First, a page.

How they stiffened and blackened. Cherished italics suddenly sour on our tongues, obscenities spraying themselves on the wall in my head. Woke to your clothes like a corpse on the floor, the small deaths of lightbulbs pining all day in my ears, their echoes audible tears; nothing we would not do to make it worse and worse. Into the night with the wrong language, waving and pointing, the shadows of hands huge in the bedroom. Dreamed of a naked crawl from a dead place over the other; both of us.
Who's to hinder, I wonder?" And Legree clenched his fist, and shook it, as if he had something in his hands that he could rend in pieces. (40.6) 463| Simon Legree’s malicious hatred of Tom is utterly evil – and utterly unrestrained. No law, no person, no religion will stand in his way if he wants to vent his psychopathic fury on an innocent man. This is the moment at which Stowe wants every 19th century reader to realize the full horror of slavery.
What [they] [said] or [did] [didn’t] matter, only feelings matter. If they could make [Winston] stop loving [Julia] that would be the real betrayal." Sure enough Winston was tortured with his greatest fear, rats were to eat his face, and it was in that moment he decided he didn’t care what happened to Julia as long as he didn’t have to endure his own punishment. After his epiphany Winston was released back into the world. When he saw Julia again she had described that "they
The whole thing takes place just for Delia’s submissiveness. If Delia has been audacious from earlier the whole situation would not take place. At the end Delia needs to use violence to get rid from her cruel husband. Delia, who really cares for her beloved husband, finally lets the snake free in the house for Sykes and when Sykes lastly screams when the snake assails him, Delia does not pay any attention of his screaming. One of Hurston's central preoccupations in "Sweat" is the problem of oppression within the black community.
The Worst Villain In Ken Kesey’s, One Flew Over The Cuckoo’s Nest, the reader sees how a mental institution is controlled by a corrupt system. Nurse Ratched is the true villain in the story because of the way she treats the men with her pure evil, and dark, cold heart. She humiliates the men, and takes their dignity away. She goes against everything they believe in. In essence she is a dictator and takes advantage of the other workers, and the patients.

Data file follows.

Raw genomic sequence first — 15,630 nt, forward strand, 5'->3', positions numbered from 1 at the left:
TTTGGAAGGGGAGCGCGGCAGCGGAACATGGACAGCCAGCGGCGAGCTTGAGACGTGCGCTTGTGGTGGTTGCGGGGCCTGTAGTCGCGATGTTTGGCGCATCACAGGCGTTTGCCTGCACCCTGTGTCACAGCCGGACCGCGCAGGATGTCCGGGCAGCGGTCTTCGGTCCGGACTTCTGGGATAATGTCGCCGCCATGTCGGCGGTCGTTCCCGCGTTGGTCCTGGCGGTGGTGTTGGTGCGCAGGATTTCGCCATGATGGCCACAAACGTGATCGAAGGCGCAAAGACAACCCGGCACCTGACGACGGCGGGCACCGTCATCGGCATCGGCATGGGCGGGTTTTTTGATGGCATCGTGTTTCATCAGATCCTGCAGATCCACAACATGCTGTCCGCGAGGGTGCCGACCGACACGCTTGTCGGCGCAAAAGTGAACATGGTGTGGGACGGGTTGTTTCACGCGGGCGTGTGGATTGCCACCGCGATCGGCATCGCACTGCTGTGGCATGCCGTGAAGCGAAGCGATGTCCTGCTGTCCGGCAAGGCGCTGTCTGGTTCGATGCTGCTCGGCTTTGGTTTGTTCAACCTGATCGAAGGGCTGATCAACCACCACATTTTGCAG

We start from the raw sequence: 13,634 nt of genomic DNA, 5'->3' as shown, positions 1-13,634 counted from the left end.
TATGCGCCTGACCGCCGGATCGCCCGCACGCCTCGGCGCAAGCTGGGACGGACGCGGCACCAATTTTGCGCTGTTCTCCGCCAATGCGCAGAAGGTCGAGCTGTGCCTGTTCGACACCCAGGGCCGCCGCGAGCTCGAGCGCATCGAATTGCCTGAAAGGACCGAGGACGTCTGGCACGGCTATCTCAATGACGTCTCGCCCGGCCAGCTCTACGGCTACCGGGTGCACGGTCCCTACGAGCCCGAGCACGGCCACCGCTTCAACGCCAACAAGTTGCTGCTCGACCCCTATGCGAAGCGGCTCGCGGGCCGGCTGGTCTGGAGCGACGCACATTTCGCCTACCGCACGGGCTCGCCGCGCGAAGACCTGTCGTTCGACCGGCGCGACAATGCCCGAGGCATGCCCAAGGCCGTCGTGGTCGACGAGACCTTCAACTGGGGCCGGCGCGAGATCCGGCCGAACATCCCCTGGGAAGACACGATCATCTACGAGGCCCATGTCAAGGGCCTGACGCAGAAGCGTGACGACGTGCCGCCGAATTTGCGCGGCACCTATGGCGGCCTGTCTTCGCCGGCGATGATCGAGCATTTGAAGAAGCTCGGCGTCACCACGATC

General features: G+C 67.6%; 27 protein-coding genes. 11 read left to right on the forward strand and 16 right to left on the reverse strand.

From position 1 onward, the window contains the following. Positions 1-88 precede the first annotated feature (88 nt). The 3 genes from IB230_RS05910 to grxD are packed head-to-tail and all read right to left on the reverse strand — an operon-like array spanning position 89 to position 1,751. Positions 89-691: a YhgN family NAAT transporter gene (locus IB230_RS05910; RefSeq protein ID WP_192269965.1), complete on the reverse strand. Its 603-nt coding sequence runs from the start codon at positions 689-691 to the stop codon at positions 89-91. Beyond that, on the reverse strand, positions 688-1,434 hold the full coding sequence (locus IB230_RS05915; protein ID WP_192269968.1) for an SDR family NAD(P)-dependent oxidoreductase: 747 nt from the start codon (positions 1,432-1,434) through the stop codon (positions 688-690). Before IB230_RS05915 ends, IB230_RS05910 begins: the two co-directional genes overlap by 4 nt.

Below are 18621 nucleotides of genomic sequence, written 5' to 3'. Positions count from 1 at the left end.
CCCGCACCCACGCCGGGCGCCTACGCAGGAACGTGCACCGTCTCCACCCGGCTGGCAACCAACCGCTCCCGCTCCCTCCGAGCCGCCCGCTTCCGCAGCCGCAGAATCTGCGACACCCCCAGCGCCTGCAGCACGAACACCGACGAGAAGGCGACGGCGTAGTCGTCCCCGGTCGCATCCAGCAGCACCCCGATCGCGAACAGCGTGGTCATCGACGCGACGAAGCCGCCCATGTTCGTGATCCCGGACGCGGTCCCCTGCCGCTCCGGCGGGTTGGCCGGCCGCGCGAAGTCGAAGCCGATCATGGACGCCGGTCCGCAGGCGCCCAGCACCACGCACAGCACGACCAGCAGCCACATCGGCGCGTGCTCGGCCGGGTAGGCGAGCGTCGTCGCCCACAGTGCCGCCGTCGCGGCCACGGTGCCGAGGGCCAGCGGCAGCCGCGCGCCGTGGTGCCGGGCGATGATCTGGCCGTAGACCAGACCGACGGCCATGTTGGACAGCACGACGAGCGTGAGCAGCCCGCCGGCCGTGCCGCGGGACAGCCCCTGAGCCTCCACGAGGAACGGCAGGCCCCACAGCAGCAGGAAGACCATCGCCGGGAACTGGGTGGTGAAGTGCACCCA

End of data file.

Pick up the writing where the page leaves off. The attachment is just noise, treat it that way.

The torture, and what Winston does to escape it, breaks his last promise to himself and to Julia, never to betray her. The original intent of threatening Winston with the rats was not necessarily to go through with the act, but to force him into betraying the only person he loved and, therefore, breaking his spirit. "Power is in tearing human minds to pieces and putting them together again in new shapes of your own choosing" (Orwell, 276). Hope for the reader is finally destroyed when Winston claims to love Big Brother and betrays the only thing he truly loved,
After Macbeth kills the king, a bell rings and he says, “I go and it is done: the bell invites me. / Hear it not, Duncan, for it is a knell / That summons thee to heaven, or to hell” (2.1.62-64). Macbeth and Lady Macbeth also frame the guards for the dirty deed he has done. Malcolm and Donalbaine are so scared for their lives that they decide to stay with separate relatives. Separating where no one knows where they are will better insure their safety.
Macbeth forgot to leave the daggers that they used to murder the king in the room. He was feeling so guilty to the point where he was too scared to return the daggers. “Give me the daggers. The sleeping and the dead are but as pictures. ‘Tis the eye of childhood that fears a painted devil.
She finds him a coward because he fails to follow the murder plan and does not leave two daggers with Duncan’s sleeping guards so as to blame them for the murder. By boldly doing the act herself and going back to the murder scene to smear blood on the guards, Lady Macbeth proves ambitious and ruthless while Macbeth appears yet still contemplative and somewhat humane. After Macbeth says “I am afraid to think what I have done./ Look on it again I dare not..” [2.1.63] Macbeth scrutinizes him and tells him “‘tis the eyes of childhood/ That fears a painted devil,” [2.1.66] which ultimately shows Macbeth’s moral compass falling into the hands of his wife who proves the stronger
We encounter Dee at the approximate age of 40, sometime between 1566 and 1570. In telling us his life story, he wrestles with a professional interloper, Edward Kelley, and the devastating death of his wife, Katherine. As the narrative unfolds, we realize that, unbeknownst to him, Matthew Palmer has inherited from his father the house of Dr. Dee. Both characters, Matthew Palmer and John Dee, become obsessed with the past, Dee with recreating an ancient, undiscovered and glorious London; and Palmer, with uncovering clues to his own increasingly disordered mind. In a fascinating way, Ackroyd dramatizes these two quests for historical and psychological knowledge as interpenetrating one another.